Thursday 5 October 2023

Paper in Nature on the high optical Brightness of the BlueWalker 3 satellite


Last Monday 2 October 2023,  a consortium paper initiated by the IAU-CPS was published in the high-impact Journal Nature. It is titled "The high optical brightness of the BlueWalker 3 satellite", and I am one of the co-authors of this paper. An Open Acces version of the paper is here.

The BlueWalker 3 satellite (2022-111AL), launched in September 2022 into a 500 km altitude Low Earth Orbit, is a prototype satellite from AST Space Mobile. It is meant to demonstrate the feasibility of making direct contact with normal cell phones through a satellite

Eventually, AST Space Mobile wants to create a constellation with large numbers of these satellites (it filed with the FCC for 243 of such satellites, although lower operational numbers are also floating about on the internet. AST Space Mobile has said that they need at least 110 operational satellites to provide world coverage). Launch of operational versions might start in 2024.

 BlueWalker 3 filmed on 3 April 2023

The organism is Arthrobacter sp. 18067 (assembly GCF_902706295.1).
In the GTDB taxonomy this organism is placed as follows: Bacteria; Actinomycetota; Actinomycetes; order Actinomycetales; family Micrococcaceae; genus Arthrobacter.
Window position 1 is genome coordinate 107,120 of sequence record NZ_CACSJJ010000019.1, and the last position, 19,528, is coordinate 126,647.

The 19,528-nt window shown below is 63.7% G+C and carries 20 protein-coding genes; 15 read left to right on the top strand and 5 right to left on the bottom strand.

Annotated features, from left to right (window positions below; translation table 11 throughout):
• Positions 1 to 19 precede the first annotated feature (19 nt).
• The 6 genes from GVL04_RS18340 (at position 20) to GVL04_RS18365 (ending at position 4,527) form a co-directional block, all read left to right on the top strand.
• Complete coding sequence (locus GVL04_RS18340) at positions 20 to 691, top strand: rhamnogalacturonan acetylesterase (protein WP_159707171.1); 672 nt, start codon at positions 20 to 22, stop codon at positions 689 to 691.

The paper provides the results of our monitoring of the brightness of the satellite, before and after deployment of its large 64 m2 Phased Array antenna. We show that the satellite is very bright, brighter than satellites generally are, shining as bright as some of the brightest stars in the sky. It reaches magnitude +0.5 to zero on well illuminated passes. 

We discuss what this means for the outlook of the night sky, it's impact on Astronomy, and point to the mitigation efforts astronomical Observatories might need to take if large numbers of such satellites will be launched. At the end of the paper, we make a call that the impact of such satellite constellations should be made an explicit part of launch permit assessments.

While BlueWalker 3 and the proposed constellation of similar satellites are the inspiration for our paper, the implications stemming from our paper are explicitly relevant to a wider issue of the rise of large satellite constellations, and the impact these will have on the night sky and users of the night sky (which, by the way, are not just astronomers).

More backgrounds on the topic and my involvement with the study are provided in this interview with me on the website of Delft Technical University.

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